– from the Ohio University Press

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The Papers of Clarence Mitchell Jr., Volume V (1955–1957)

"This fifth volume in The Papers of Clarence Mitchell Jr. series records the successful effort to pass the 1957 Civil Rights Act: the first federal civil rights legislation since 1875.

Prior to the US Supreme Court’s landmark 1954 decision in Brown v. Board of Education, in which it declared that segregation was discrimination and thus unconstitutional, the NAACP had faced an impenetrable wall of opposition in Congress from southerners who maintained that there was no need for civil rights legislation because their Jim Crow system was constitutional and that they did not practice racial discrimination. When the Brown decision demolished their argument, Mitchell launched the definitive stage of the struggle for passage of the civil rights laws in the modern period.

The passage of the Civil Rights Act of 1957 was the first comprehensive implementation of a lobbying campaign by an organization dedicated to that purpose since Reconstruction. On the heels of the Brown decision, the 1957 law was a turning point in the struggle to accord Black citizens full equality under the Constitution. 

The act’s passage was nearly derailed in the US Senate by southern opposition and Senator Strom Thurmond’s record-setting filibuster, which lasted over twenty-four hours. Congress later weakened several of the act’s provisions, but the act crucially broke a psychological barrier to the congressional passage of such measures."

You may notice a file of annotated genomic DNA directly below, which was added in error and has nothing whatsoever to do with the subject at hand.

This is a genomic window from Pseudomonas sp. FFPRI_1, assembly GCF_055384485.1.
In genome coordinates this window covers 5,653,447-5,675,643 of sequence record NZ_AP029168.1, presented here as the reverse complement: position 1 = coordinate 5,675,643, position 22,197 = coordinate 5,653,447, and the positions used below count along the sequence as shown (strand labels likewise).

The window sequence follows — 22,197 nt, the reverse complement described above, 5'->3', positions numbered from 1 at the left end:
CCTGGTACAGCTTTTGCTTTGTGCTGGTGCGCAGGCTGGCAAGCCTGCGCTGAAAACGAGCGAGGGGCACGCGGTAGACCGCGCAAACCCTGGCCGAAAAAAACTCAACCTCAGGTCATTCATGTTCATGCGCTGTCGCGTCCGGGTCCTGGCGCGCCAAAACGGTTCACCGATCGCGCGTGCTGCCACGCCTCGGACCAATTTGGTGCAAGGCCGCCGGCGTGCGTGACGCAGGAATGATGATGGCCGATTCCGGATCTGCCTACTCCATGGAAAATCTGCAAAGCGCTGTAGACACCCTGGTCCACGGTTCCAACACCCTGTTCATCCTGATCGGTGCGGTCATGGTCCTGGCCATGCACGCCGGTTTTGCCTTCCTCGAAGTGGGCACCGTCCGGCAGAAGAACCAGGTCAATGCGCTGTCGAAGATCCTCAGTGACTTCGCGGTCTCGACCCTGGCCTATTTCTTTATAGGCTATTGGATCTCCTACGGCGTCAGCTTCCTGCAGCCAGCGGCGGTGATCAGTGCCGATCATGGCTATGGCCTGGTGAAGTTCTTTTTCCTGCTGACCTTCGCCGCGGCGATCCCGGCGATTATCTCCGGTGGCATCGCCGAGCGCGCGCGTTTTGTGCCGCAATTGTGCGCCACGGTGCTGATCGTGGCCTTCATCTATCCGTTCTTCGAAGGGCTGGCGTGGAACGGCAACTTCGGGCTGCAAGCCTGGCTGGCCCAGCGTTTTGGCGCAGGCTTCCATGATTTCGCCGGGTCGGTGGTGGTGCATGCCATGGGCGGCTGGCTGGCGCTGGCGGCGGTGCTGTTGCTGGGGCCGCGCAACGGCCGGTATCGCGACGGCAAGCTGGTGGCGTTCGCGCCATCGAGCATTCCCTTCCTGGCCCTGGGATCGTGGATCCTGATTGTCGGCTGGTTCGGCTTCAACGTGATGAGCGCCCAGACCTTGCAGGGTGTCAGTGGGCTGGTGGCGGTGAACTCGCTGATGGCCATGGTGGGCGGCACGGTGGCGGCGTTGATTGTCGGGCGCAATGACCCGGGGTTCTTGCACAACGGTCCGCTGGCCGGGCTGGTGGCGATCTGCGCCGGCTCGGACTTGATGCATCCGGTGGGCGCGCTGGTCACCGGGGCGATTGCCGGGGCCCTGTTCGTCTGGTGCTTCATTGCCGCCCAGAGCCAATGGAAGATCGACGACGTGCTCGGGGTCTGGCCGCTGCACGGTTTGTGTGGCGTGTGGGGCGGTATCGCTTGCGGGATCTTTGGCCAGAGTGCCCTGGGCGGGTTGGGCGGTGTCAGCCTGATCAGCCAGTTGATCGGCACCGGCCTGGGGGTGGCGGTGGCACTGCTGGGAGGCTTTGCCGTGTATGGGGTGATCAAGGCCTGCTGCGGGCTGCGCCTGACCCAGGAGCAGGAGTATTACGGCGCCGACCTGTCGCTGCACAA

– from the Ohio University Press

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The Papers of Clarence Mitchell Jr., Volume VI (1959–1960)

"The Civil Rights Act of 1960 aimed to close loopholes in its 1957 predecessor that had allowed continued voter disenfranchisement for African Americans and for Mexicans in Texas.

In early 1959, the newly seated eighty-sixth Congress had four major civil rights bills under consideration, and their eventual consolidation into the 1960 Civil Rights Act was to have corrected the weaknesses in the 1957 law. From 1959 to 1960, Mitchell’s papers show the extent to which the resistance in Congress to the passage of meaningful civil rights laws contributed to the lunch counter sit-ins in Greensboro, North Carolina, and subsequent demonstrations. They show the repercussions on the NAACP’s work in Washington and how, despite their dislike of demonstrations, NAACP officials made use of them to them to intensify the civil rights struggle.

Among the acts seven titles were provisions enabling federal inspection of local voter registration rolls and penalties for anyone attempting to interfere with voters according to race or color. The powers of the US Commission on Civil Rights were extended under the law, and the legal definition of the verb to votewas broadened to specify all elements of the process: registration, casting a ballot, and the proper counting of that ballot. 

Ultimately, Mitchell considered the 1960 act to have been unsuccessful because Congress failed to include the amendments that would have strengthened the 1957 act. In the House, representatives used parliamentary tactics to stall employment protections, school desegregation, poll-tax elimination, and other meaningful civil rights protections. The fight would continue."
– from the Ohio University Press